Archer Daniels Midland CEO Patricia Woertz was in Minneapolis on Thursday speaking to the Economic Club of Minnesota, and she gave a pretty standard speech about the rising global middle class and the need to feed people whose appetites are becoming more demanding (i.e., American).

ADM, which is headquartered in Decatur, Ill., briefly flirted with the idea of moving its headquarters to Minneapolis. It eventually settled on Chicago.

Steve Sanger, the former CEO of General Mills, sat down with Woertz in front of the audience after her speech and asked her a few questions. The first three were pretty interesting. Here they are:

Sanger: The first question on everybody’s mind is why did you decide to move the headquarters to Chicago instead of Minneapolis?

Woertz: First question, huh? As I mentioned, Minneapolis was our home, and certainly was on the list as we looked. We considered all kinds of things related to transportation hubs and education and criterias that…Minnesota’s a wonderful place, Minneapolis is a great place. In the end it turned out Chicago was a better fit for us, but as I mentioned, what an important part of the world for growth here.

Sanger: How do we extend the benefits of the “western diet” – more protein, better affordability – while avoiding some of the down sides of it, the rise in obesity, diabetes?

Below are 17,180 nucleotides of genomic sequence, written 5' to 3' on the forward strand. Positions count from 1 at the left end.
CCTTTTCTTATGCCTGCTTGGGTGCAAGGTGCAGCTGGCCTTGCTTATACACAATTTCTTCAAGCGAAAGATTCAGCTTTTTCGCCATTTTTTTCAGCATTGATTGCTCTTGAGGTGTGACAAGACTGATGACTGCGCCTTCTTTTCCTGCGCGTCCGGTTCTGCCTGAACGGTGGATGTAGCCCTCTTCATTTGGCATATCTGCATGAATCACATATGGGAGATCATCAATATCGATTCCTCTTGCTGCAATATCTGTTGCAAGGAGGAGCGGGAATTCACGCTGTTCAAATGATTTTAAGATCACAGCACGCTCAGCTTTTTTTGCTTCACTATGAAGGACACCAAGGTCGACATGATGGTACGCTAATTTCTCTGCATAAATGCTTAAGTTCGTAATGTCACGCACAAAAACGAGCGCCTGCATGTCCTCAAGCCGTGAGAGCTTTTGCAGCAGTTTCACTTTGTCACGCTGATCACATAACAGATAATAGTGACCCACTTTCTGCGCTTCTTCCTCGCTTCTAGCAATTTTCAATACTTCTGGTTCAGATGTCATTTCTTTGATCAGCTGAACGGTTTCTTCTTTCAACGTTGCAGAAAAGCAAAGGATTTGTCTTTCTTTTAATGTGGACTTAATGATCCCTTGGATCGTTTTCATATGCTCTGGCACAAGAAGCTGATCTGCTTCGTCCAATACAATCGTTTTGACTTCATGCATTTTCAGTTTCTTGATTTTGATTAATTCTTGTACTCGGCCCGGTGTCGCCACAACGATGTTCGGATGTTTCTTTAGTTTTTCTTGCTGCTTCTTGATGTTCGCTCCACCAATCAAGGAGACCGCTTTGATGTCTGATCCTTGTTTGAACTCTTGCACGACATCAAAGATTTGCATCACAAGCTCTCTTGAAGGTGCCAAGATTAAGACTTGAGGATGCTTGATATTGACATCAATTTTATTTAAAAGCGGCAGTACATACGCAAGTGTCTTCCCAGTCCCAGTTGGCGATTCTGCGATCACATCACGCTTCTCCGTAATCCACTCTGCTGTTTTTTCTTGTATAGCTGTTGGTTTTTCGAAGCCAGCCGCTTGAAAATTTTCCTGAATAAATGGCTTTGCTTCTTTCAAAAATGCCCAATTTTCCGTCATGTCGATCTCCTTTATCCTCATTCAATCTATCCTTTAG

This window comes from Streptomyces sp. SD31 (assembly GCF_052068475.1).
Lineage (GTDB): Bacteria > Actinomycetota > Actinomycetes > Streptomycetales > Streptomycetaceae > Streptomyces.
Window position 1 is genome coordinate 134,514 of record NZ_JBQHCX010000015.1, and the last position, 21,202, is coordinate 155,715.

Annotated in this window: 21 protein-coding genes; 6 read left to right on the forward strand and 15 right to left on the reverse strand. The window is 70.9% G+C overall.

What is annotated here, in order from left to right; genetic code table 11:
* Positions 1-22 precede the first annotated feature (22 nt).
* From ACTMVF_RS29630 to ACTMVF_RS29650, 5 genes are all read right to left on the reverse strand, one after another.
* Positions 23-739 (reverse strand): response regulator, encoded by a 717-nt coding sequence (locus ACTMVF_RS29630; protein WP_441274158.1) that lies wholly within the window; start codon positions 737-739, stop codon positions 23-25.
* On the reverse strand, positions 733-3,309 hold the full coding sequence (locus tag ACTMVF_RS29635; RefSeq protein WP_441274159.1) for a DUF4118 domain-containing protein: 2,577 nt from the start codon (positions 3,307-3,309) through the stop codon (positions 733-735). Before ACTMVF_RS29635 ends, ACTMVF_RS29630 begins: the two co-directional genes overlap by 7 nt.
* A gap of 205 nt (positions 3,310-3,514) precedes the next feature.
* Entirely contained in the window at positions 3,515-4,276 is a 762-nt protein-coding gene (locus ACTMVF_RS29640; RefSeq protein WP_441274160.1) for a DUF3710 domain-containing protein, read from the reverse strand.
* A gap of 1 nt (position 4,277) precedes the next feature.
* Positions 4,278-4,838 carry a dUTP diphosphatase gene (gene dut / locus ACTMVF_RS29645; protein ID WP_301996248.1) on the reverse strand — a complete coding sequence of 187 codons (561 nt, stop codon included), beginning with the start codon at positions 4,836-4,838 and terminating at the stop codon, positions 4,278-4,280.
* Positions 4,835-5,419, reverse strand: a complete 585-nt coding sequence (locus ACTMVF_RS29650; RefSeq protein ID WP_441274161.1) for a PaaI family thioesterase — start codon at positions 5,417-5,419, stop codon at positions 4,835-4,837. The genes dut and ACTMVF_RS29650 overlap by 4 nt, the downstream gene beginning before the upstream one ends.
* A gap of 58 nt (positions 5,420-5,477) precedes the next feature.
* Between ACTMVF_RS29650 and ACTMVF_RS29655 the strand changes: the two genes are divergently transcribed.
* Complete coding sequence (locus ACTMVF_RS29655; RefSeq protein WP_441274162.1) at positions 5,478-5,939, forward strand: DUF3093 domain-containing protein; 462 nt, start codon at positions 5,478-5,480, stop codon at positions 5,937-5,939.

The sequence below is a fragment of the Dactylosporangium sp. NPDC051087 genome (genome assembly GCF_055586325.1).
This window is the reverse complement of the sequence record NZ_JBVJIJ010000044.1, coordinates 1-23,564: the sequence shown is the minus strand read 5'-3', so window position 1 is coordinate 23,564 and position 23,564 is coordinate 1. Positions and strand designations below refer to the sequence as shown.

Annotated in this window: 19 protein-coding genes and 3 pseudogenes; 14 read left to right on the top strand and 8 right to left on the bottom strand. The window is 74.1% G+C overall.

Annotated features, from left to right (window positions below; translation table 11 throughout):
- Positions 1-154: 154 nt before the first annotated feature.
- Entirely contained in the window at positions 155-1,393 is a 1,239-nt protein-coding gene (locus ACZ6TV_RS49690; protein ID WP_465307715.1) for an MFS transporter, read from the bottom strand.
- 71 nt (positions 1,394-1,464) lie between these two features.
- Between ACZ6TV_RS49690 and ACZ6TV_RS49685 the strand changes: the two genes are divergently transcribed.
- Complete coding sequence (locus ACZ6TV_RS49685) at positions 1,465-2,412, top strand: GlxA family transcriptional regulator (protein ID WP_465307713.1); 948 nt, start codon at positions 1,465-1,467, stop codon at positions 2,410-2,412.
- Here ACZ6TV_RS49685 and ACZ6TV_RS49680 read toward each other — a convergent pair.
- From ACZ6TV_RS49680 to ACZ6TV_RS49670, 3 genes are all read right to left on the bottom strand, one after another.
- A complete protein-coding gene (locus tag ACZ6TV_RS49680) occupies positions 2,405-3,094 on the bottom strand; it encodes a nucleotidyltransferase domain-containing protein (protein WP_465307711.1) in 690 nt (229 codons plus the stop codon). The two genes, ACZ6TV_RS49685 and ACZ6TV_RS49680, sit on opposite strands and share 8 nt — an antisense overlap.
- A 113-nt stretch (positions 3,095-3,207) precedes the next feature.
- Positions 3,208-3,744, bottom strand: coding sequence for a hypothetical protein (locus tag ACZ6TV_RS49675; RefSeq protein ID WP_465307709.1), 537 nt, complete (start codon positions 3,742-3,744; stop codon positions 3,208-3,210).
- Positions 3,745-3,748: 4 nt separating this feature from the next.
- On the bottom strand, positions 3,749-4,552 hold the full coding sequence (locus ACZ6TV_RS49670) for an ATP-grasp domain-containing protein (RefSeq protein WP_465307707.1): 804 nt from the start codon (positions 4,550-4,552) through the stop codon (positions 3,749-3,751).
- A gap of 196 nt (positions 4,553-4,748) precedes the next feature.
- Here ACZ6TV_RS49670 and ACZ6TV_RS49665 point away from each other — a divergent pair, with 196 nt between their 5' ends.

Woertz: It’s an excellent point. If you think about the portion sizes and everything related to our U.S. diet -- sometimes we refer to it as a western diet. I lived in Canada for a number of years, and I remember my Canadian friends would say to me “What is this all you can eat thing you have in the United States? We don’t have that here. So some of it is moderation and so forth, which goes with education and the like. There’s also more trends around more protein and fiber in a diet, maybe replacing some of the fats, some of the sugars in the diet. It’s possible some communities and some developing nations will do a little bit of this leap-frogging, maybe not have to go through the difficulty in their diet before they get to more informed ways of eating. Like cell phones. Many folks skip the idea of a landline and kind of go on to the next generation.

Sanger: One of the great opportunities for agricultural productivity lies in seed technology and GMOs in general. I’m interested in how do you think about the conflict between the opportunity that presents and the kind of persistent public resistance in the developed world to GMOs?

Woertz: Innovation and technology is critically important to any kind of productivity and certainly has been in agricultural productivity. At ADM, first of all, we agree with the UN’s World Health Organization about the capability of new technology to add to the productivity of agriculture and help feed the world as they look forward to some of the same statistics that I refer to. We also serve customers, so we also think about, do we have large enough capabilities for segregation for some customers that may want something that is different than another customer. Some may want non-GMO this or that variety, and we have the ability to serve those customers. My view in the long-term, although I predicted this earlier, is that we’ll have more discussion that’s science-based on seed technology and the opportunities that provides to the rest of the world. And it will be less based on the geopolitics of the day, but it hasn’t happened yet, and so I’m actually surprised.

The Economic Club has another speech on Wednesday, when Minneapolis Fed chief Narayana Kocherlakota speaks to the group.